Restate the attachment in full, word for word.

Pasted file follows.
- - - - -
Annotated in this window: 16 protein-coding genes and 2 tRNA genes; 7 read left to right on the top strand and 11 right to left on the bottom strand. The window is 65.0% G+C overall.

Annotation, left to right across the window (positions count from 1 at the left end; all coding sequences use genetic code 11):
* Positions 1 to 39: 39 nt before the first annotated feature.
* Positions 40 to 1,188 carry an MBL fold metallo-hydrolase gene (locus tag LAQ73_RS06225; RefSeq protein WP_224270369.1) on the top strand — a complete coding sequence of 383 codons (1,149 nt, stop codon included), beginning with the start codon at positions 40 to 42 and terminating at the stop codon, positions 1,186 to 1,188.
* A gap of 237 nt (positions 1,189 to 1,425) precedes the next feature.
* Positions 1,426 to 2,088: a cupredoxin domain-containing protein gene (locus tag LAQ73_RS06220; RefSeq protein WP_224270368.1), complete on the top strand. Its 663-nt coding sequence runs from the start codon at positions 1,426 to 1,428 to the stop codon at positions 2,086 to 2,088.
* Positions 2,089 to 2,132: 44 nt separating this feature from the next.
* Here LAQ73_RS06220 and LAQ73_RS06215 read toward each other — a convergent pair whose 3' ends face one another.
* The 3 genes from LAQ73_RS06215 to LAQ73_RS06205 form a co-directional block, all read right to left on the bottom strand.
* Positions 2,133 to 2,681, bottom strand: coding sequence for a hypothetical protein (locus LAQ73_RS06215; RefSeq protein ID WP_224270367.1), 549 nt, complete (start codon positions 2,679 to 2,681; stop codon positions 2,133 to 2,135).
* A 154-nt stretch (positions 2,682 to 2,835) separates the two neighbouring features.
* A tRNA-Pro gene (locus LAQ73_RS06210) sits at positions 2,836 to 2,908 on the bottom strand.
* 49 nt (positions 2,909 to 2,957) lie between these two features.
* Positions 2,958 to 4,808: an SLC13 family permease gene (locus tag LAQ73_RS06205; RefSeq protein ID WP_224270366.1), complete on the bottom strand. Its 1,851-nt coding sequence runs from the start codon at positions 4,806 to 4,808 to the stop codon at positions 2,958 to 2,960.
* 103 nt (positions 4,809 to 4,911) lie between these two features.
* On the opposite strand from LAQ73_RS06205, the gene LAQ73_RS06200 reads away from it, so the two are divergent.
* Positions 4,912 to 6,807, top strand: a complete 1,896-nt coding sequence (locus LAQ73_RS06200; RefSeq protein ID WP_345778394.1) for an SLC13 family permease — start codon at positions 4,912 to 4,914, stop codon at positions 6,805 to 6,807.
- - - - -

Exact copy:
Annotated in this window: 16 protein-coding genes and 2 tRNA genes; 7 read left to right on the top strand and 11 right to left on the bottom strand. The window is 65.0% G+C overall.

Annotation, left to right across the window (positions count from 1 at the left end; all coding sequences use genetic code 11):
* Positions 1 to 39: 39 nt before the first annotated feature.
* Positions 40 to 1,188 carry an MBL fold metallo-hydrolase gene (locus tag LAQ73_RS06225; RefSeq protein WP_224270369.1) on the top strand — a complete coding sequence of 383 codons (1,149 nt, stop codon included), beginning with the start codon at positions 40 to 42 and terminating at the stop codon, positions 1,186 to 1,188.
* A gap of 237 nt (positions 1,189 to 1,425) precedes the next feature.
* Positions 1,426 to 2,088: a cupredoxin domain-containing protein gene (locus tag LAQ73_RS06220; RefSeq protein WP_224270368.1), complete on the top strand. Its 663-nt coding sequence runs from the start codon at positions 1,426 to 1,428 to the stop codon at positions 2,086 to 2,088.
* Positions 2,089 to 2,132: 44 nt separating this feature from the next.
* Here LAQ73_RS06220 and LAQ73_RS06215 read toward each other — a convergent pair whose 3' ends face one another.
* The 3 genes from LAQ73_RS06215 to LAQ73_RS06205 form a co-directional block, all read right to left on the bottom strand.
* Positions 2,133 to 2,681, bottom strand: coding sequence for a hypothetical protein (locus LAQ73_RS06215; RefSeq protein ID WP_224270367.1), 549 nt, complete (start codon positions 2,679 to 2,681; stop codon positions 2,133 to 2,135).
* A 154-nt stretch (positions 2,682 to 2,835) separates the two neighbouring features.
* A tRNA-Pro gene (locus LAQ73_RS06210) sits at positions 2,836 to 2,908 on the bottom strand.
* 49 nt (positions 2,909 to 2,957) lie between these two features.
* Positions 2,958 to 4,808: an SLC13 family permease gene (locus tag LAQ73_RS06205; RefSeq protein ID WP_224270366.1), complete on the bottom strand. Its 1,851-nt coding sequence runs from the start codon at positions 4,806 to 4,808 to the stop codon at positions 2,958 to 2,960.
* 103 nt (positions 4,809 to 4,911) lie between these two features.
* On the opposite strand from LAQ73_RS06205, the gene LAQ73_RS06200 reads away from it, so the two are divergent.
* Positions 4,912 to 6,807, top strand: a complete 1,896-nt coding sequence (locus LAQ73_RS06200; RefSeq protein ID WP_345778394.1) for an SLC13 family permease — start codon at positions 4,912 to 4,914, stop codon at positions 6,805 to 6,807.